Shrubs, flowers, ornamental trees of all sorts, are very common to find in a usual suburban backyard but a Pawpaw tree? That’s what you will find if you come to our backyard (actually two of them).
So what does it tastes like?
I’d rather have my brother in law Ollie step in there as his description is so much more concise and to the point than mine. We sent him a Paw paw fruit via mail to taste it. This is what he said:
“This is a fabulous fruit! I’m so impressed with this. The initial flavor is a delightful “JuicyFruit” taste that’s very similar to fresh jakfruit (although the consistency couldn’t be more different). Then you get the distinctive “annona” flavor, similar to what you’d find in cherimoya, sugar apple, soursop, atemoya (my all-time favorite fruit), and presumably rollinia and custard apple (both of which I’ve never tried). Unlike soursop and pond apple (a wild annona in South Florida), it’s not overpowering at all. It’s just perfect, with a perfect level of intensity. There is absolutely no unpleasant aftertaste at all. The texture is delightful–it seems to melt away in your mouth, with no fiber whatsoever. The seeds are, for the most part, unobtrusive (very good flesh-to-seed ratio here). What’s more, it’s easy to eat out of hand. Just cut it in small circular pieces, and the extremely thin skin peels right off, very easily. Truly, this is one of the best fruits I’ve ever experienced. Outstanding!!!”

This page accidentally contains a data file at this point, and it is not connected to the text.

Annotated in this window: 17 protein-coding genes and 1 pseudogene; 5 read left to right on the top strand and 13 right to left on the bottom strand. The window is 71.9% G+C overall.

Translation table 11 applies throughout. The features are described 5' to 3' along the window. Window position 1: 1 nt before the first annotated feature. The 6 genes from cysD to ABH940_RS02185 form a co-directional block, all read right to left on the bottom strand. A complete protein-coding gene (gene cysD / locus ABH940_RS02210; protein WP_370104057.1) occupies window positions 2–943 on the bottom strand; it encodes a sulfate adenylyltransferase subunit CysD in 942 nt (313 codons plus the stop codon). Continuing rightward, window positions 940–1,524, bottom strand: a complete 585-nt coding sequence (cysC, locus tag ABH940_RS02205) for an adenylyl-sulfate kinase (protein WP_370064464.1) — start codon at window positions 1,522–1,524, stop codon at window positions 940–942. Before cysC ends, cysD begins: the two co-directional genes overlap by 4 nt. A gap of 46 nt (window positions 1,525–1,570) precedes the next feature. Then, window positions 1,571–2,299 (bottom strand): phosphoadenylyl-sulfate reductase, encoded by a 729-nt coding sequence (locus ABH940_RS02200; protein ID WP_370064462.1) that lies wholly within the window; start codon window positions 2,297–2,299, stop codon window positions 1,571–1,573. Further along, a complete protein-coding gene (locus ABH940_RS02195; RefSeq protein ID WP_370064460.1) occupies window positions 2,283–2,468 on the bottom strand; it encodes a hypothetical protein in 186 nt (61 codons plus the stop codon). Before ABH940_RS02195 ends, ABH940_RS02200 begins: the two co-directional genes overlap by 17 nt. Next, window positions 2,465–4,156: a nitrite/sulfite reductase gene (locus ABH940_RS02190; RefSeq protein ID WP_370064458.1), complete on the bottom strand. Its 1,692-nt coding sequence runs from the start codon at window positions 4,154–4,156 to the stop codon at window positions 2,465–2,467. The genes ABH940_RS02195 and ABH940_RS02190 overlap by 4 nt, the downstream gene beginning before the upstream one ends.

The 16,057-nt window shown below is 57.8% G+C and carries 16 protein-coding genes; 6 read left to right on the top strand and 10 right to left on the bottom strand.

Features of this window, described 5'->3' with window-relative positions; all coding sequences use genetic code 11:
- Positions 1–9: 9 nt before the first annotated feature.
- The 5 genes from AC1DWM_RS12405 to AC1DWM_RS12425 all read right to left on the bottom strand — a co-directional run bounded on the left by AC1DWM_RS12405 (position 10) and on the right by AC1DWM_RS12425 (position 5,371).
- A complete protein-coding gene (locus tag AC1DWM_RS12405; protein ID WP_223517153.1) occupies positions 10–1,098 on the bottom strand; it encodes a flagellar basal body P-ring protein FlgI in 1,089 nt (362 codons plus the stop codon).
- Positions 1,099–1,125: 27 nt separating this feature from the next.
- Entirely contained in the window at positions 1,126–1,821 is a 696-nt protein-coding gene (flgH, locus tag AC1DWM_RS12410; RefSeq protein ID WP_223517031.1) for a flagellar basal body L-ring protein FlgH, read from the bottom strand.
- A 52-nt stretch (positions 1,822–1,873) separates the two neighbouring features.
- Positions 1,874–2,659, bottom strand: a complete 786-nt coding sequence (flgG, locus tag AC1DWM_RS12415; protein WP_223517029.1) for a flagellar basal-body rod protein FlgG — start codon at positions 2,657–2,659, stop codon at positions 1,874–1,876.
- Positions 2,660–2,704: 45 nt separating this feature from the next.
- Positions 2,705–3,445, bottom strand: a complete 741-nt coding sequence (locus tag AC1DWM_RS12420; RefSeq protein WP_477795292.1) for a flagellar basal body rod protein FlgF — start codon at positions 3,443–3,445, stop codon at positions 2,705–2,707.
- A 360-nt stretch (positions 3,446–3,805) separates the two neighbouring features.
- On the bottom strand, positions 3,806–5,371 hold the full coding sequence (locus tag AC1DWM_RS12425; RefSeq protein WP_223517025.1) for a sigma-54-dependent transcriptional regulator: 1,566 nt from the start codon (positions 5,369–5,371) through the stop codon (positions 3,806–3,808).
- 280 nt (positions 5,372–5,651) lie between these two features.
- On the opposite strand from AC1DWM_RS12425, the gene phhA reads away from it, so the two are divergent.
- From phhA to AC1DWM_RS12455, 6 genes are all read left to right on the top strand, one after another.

You have to understand — to have the approval of my brother in law who’s a tropical fruit expert, is almost as important as being accepted at Standford. These PawPaw trees seem to adapt our brutal Chicago climate very well despite all the late freezes, and such. The only trouble we see for now is how to fight the squirrels who think the trees are theirs.
We waged war against them a while ago since they stole our peaches.
NPR had a nice story that they ran on the PawPaw called Foraging for America’s Forgotten Fruit. Worth a listen.